The only work surface I had was the shaving horse and a couple of parallel clamps. Great for shaving, the horse makes a lousy planing bench. Plus, this was before I had heard of J. Alexander or Peter Follansbee. Peter's 17th-century hewing methods would have been a big help with the slab top. And since I hadn't yet seen Chris Schwarz's Coarse, Medium and Fine DVD, I didn't realize my jack plane could hog off big thick shavings.
So we spent a lot more effort than necessary. Every once in a while some other dad would wander by, rolling his eyes and saying he was glad he had his table saw.
But picture it. Perfect New Hampshire summer days at the foot of Mt. Monadnock, working in the shade of the maples lining the grassy assembly field. At the far side of the field, past the pines at water's edge, the lake glittering in the sunlight. What more beautiful workshop? Pure woodworking bliss.
The final side table. The splay on the legs is based on the shaving horse. It's too much for a small piece like this, but it'll do for rustic porch furniture. Look at that gorgeous ray flake!
I brought a couple of the oak rivings home. They've spent the last 4 years in my garage, so I don't think they can be considered green any more.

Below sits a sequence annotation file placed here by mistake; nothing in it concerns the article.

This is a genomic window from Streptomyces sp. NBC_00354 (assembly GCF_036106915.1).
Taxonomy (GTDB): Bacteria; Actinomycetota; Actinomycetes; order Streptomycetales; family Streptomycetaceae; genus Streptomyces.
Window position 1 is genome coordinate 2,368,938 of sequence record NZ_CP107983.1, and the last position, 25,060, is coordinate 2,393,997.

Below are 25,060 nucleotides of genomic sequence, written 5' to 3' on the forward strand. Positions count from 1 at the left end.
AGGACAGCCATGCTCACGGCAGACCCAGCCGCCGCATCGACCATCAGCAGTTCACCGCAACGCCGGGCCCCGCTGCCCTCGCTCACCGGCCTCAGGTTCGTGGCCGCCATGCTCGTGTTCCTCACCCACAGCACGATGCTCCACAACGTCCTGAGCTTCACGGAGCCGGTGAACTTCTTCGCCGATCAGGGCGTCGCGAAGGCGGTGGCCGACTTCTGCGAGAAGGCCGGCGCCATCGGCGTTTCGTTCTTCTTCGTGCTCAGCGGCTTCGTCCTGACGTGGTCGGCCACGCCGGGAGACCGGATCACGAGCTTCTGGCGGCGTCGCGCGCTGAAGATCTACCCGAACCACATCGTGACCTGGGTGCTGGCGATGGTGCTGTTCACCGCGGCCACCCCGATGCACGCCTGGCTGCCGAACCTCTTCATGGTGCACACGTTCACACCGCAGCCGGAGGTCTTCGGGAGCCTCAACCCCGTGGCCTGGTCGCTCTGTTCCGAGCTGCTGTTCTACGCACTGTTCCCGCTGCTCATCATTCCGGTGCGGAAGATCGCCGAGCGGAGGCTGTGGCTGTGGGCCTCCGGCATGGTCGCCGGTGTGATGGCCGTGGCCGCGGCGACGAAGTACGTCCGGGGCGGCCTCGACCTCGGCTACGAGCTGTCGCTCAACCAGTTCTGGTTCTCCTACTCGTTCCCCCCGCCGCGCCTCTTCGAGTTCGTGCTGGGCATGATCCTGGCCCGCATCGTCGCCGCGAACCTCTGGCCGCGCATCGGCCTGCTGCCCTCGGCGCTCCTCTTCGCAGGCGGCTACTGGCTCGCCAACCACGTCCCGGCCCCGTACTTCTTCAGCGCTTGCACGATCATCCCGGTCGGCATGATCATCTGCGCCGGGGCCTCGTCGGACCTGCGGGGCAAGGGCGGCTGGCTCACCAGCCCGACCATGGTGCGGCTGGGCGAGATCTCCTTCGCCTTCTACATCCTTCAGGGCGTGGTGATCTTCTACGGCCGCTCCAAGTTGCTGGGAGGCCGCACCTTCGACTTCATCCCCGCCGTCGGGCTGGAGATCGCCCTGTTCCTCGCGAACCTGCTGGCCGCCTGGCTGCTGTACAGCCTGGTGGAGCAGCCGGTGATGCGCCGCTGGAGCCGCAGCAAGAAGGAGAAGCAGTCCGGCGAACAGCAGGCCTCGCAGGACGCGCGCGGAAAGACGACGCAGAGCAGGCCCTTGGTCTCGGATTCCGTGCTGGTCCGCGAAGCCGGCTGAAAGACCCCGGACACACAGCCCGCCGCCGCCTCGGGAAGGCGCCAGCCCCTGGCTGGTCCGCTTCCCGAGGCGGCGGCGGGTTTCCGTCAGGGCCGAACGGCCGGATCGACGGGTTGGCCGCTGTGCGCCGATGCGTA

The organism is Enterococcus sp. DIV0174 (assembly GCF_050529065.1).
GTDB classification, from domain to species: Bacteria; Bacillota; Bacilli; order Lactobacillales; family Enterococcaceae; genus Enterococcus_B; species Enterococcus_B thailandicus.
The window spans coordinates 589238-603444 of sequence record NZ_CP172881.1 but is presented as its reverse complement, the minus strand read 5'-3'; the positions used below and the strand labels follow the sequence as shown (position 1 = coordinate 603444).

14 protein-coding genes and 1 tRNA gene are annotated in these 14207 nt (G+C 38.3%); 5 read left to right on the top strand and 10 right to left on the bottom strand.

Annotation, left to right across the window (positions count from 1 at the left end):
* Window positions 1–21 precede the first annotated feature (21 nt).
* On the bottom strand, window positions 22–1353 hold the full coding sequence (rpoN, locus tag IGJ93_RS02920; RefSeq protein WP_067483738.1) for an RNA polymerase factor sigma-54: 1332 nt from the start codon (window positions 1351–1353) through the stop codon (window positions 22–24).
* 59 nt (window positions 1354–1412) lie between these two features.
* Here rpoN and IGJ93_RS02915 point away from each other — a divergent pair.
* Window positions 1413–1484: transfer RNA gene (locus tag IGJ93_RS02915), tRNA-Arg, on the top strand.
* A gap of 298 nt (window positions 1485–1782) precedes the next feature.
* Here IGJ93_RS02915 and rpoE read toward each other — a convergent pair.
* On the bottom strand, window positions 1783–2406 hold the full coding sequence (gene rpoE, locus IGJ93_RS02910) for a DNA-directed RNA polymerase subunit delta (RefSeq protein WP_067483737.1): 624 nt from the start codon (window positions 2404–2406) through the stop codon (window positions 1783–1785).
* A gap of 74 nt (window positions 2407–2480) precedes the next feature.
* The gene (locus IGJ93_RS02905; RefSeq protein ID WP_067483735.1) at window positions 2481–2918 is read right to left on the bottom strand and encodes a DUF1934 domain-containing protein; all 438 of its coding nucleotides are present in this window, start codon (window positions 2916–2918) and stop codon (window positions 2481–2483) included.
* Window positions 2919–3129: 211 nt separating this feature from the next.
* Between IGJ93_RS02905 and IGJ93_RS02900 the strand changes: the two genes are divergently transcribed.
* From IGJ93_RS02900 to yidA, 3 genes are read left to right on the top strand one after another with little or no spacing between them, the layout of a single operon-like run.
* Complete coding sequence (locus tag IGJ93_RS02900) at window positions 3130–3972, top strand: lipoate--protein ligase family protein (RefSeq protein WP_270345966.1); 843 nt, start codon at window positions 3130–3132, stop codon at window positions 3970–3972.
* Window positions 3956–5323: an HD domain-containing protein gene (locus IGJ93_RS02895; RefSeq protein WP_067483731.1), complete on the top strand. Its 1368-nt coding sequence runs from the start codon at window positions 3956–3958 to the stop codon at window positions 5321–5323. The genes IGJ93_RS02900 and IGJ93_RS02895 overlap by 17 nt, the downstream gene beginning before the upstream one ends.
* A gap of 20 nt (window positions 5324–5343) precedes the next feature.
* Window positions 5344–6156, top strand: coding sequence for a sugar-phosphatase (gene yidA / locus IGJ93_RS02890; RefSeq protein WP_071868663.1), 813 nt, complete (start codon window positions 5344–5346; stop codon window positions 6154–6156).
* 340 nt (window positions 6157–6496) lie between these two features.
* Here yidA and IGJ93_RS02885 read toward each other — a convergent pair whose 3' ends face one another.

I may try some of Peter Follansbee's 17th-century techniques on these. I've been scouring his website recently.
For the next 2 years, a number of Schwarz's articles in Popular Woodworking and Woodworking Magazine would form the basis for my skills, along with several books by other authors. Adam Cherubini's "Arts & Mysteries" column inspired me to use traditional techniques exclusively. I learned how to sharpen and use handsaws, braces, bits, and chisels. I learned how to make mortises, tenons, and dovetails. I still need lots of practice.
Two more things finally motivated me to real action. First was the the book The Joiner And Cabinet Maker. The original 19th-century text by an anonymous author and the 21st-century annotations and additions by Joel Moskowitz and Chris Schwarz provided valuable information and step-by-step skills.
Second was Tom Fidgen's old blog (converted to a new website). His use of wooden molding planes to reproduce a wooden door fascinated me, and his blog inspired me to start this one as I made the decision to finally build my workbench (and once again it was Chris Schwarz's work over 5 years that I was following).
So these days I'm well down the garden path. My uncle had started me on it when I was 8. For 40 years I followed the typical arc. I loved watching Norm every week. I can never say anything bad about him. But I no longer care about power tools. This is much more fun. And that crazy guy from North Carolina? I hang on his every word.